Have Fork, Will Travel

I’ll always have Paris. At least, I’m there whenever I taste an exceptional ripe cheese, a buttery croissant and a café viennois at a little French café. The flavors jet me back to a long-ago family taste tour through the Left and Right Banks.

Places like Paris still seem a little far away, although the time we’ll be able travel again is getting closer. In the meantime, just because we can’t go away does not mean that our taste buds have to stay put.

A world of local family-owned eateries offers food, drink and interactive dining moments that can eject you from your Taco Tuesday rut. Make it a project to drive a few miles to taste something completely different every week. As you eat, look at a map and discuss whether you’d like to learn a new language and visit that country.

Consider the following destinations:


At the Portico, you forget about utensils and use pieces of injera flatbread to grab bites from a communal platter. Mildly spiced Ethiopian entrées include buttery beef, lamb and chicken stews and a host of veggie side dishes and salads. This is one of the great communal dining experiences.

Portico Eritrean and Ethiopian Restaurant

1050 S. Havana St., Aurora


Fast casual Shondiz makes Persian fare accessible, including kabobs and lamb and beef doner sandwiches. The must-taste dinner favorite is fesenjoon, the authentic Iranian stew with bone-in chicken and a tangy walnut-pomegranate sauce, always sided with saffron rice and stuffed dolmas. 

8000 E. Quincy Ave.,1000, Denver


Sample Mediterranean joie de vivre with showstopping saganaki, grilled cheese served flaming at the table, and shots of ouzo. Seafood is a specialty here including lemony char-broiled octopus and swordfish. There’s always room for honey-soaked, nutty, buttery baklava.


5425 Landmark Place, Greenwood Village



La Merise dishes the greatest hits of the French bistros, ranging from escargot in garlic-herb butter and duck foie gras to warm ahi Niçoise salad and red wine-braised beef bourguignon. One simple pleasure is a glass of Sauternes and a French cheese plate.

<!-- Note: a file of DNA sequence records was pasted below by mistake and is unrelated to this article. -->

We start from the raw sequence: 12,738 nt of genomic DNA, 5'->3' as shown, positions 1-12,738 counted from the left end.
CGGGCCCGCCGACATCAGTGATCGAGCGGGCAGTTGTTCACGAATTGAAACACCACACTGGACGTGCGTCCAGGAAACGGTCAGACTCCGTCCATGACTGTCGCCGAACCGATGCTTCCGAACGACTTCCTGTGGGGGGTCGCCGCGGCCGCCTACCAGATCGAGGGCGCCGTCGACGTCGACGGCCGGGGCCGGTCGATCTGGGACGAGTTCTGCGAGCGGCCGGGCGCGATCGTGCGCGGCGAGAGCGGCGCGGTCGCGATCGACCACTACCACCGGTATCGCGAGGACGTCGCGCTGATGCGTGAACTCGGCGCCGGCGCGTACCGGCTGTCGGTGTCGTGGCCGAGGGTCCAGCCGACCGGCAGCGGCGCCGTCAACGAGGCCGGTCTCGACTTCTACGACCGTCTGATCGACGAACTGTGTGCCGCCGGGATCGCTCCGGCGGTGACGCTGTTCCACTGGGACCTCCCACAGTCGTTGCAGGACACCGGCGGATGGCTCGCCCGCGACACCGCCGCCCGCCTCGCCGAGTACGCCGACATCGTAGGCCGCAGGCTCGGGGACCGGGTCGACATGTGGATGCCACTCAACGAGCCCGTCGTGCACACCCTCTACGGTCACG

La Merise
2700 E. 3rd Ave., Cherry Creek North

Photo: Belvedearr, Courtesy Zomo


The owners of this popular Englewood eatery celebrate their Vietnamese, Chinese and American roots with a totally fun menu. What’s not to love about zesty green papaya salad, Vietnamese meatloaf, Kansas State Fair eggrolls and banh mi bites? Kids can choose a small pho with veggie or beef broth, noodles and beef, tofu or shrimp. For the grownups: Boozy Thai Tea.

Zomo Asian & American Eats
3457 S. Broadway, Englewood,


Forget the sesame chicken and discover authentic Chinese fare at this tiny café. Taste Denver’s best potstickers, soup dumplings and wontons in spicy peanut sauce with a malty Lao Wang Lager.

Lao Wang Noodle House
945 S. Federal Blvd, Denver,

India & Nepal

Vegan and gluten-free families should trek to Shangri La. First up are vegetable momo, delectable Nepali steamed dumplings. Joy is grabbing chunks of paneer cheese from the creamy spinach saag with potato-stuffed alu paratha bread. Charcoal-grilled eggplant takes a Bollywood star turn in baigan bharta with ginger and garlic.

Shangri La
5969 S. University Boulevard, Cherry Hills


The Coasts

No matter which where you grew up, the 30-year-old Cherry Crest dishes fresh seafood classics, whether it’s the Mid-Atlantic (lump crab cakes), Midwest (broiled Great Lakes walleye), Northeast (New England clam chowder, whole Maine lobster) or Northwest (grilled king salmon).

Cherry Crest Seafood Restaurant & Market
5909 S. University Blvd, Cherry Hills,

Photo: Courtesy Ohana Grille via Facebook


Authentic Hawaiian surfboards welcome you to this Pacific escape. Commence with raw ahi poke salad and iconic musubi: seaweed-wrapped grilled SPAM and rice. Big plates of kalua pork, chicken katsu and macadamia-crusted mahi are sided with mac salad and fried rice.

Ohana Grille
2240 Mercantile St., Castle Rock,

Old West

Tired of the same old, same old? Change up your proteins tonight at the Buckhorn Exchange, an eatery that looks like a natural history museum. Have an adventuresome bite of juicy Rocky Mountain “oysters,” fried alligator tail, yak, elk or rattlesnake. To be perfectly honest, none of them really taste like chicken.

Buckhorn Exchange
1000 Osage St., Denver,

Photo: Chad Chisholm

Miami and Cuba

Imagine a humid, languid summer evening in Miami and the quintessential sandwich, a Cubano boasting roast pork, ham, Swiss cheese, pickles and mustard on Cuban bread pressed until the contents meld. Cuba Cuba represents the cuisine well with platters of lechon asado, tender roast pork in garlicky mojo with white rice, black beans, plantains and a ham croqueta. Toss it back with a mojito or a caipirinha or an iced sweet Cuban coffee.

Cuba Cuba Sandwicheria
5322 DTC Boulevard, Greenwood Village,

More Take-Me-Away Dining Options

Japan: Kiki’s – Japanese Casual Dining,
2440 S. Colorado Blvd., Denver,

Korea: Bop and Cogi Korean Grill,
10639 E. Briarwood Ave., Centennial,

Native America: Tocabe, An American Indian Eatery,
8181 E. Arapahoe Road C, Greenwood Village,

Argentina: Maria Empanada,
1298 S. Broadway, Denver,

Germany: Gaby’s German Eatery,
245 S. Harlan St., Lakewood,